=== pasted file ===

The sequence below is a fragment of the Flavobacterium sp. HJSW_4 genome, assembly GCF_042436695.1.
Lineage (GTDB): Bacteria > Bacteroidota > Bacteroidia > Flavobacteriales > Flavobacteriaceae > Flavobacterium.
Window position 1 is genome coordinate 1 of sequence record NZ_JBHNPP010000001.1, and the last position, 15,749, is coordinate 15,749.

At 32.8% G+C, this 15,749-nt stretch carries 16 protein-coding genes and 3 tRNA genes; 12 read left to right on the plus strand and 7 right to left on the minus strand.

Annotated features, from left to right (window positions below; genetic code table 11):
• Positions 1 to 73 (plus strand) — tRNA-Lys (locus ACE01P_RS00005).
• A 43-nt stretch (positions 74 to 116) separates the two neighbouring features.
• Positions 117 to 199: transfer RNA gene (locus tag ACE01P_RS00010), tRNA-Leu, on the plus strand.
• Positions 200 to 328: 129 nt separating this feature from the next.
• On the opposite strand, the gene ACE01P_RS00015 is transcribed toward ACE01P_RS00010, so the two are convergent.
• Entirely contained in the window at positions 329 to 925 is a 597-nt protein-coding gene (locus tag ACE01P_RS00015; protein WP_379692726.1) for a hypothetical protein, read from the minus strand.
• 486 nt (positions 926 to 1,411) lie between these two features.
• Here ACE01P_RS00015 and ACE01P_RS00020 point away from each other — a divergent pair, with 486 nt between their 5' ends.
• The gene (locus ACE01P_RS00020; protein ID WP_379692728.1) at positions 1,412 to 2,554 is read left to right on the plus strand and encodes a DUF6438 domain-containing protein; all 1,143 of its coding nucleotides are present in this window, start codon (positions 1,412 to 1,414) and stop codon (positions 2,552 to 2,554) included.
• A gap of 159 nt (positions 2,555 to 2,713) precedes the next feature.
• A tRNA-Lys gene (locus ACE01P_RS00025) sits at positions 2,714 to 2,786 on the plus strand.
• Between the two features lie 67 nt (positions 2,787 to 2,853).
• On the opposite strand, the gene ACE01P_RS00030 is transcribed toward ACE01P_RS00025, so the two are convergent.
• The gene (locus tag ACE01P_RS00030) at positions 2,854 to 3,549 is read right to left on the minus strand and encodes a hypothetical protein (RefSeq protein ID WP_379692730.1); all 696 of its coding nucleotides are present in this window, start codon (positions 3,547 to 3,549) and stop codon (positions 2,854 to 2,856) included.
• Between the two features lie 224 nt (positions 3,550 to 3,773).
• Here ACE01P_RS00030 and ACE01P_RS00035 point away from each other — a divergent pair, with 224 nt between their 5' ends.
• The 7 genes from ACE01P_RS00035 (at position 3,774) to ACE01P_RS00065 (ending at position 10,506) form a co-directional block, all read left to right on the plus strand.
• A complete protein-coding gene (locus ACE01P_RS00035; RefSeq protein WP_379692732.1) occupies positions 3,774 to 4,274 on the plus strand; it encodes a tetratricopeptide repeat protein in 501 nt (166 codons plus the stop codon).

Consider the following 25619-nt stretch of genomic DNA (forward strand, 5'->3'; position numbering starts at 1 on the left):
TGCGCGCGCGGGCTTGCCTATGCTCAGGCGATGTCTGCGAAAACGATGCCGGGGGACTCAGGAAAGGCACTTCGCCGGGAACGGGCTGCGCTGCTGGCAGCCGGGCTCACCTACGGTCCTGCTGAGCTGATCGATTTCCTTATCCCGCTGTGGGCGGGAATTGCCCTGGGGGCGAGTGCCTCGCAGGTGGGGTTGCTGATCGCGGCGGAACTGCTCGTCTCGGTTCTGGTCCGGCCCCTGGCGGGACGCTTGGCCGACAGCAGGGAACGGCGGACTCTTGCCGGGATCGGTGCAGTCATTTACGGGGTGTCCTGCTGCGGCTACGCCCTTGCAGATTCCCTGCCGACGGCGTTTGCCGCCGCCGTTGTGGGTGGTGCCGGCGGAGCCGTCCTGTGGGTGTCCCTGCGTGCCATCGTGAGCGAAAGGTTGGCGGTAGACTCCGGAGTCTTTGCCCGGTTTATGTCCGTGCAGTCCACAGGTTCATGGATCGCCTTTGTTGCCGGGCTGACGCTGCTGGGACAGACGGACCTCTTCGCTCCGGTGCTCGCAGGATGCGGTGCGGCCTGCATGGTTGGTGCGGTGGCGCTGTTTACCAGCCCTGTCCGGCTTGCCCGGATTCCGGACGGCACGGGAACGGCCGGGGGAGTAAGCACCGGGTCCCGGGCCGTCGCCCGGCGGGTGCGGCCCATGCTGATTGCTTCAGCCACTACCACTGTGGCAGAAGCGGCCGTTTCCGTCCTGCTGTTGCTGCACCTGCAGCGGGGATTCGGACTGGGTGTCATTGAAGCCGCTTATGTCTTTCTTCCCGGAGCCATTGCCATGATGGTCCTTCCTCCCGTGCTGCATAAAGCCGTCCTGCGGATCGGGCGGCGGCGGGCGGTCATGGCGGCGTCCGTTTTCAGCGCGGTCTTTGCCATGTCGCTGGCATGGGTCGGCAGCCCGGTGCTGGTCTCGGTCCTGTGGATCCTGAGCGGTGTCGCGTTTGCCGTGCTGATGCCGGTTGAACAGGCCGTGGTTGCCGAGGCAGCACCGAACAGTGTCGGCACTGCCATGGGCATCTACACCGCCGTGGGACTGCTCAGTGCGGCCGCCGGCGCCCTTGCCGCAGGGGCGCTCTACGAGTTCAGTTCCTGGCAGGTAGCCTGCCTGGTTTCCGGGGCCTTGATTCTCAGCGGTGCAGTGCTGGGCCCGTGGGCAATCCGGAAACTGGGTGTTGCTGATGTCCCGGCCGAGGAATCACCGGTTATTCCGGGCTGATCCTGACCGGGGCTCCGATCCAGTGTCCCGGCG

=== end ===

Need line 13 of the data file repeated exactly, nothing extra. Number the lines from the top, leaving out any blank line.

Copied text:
• Here ACE01P_RS00015 and ACE01P_RS00020 point away from each other — a divergent pair, with 486 nt between their 5' ends.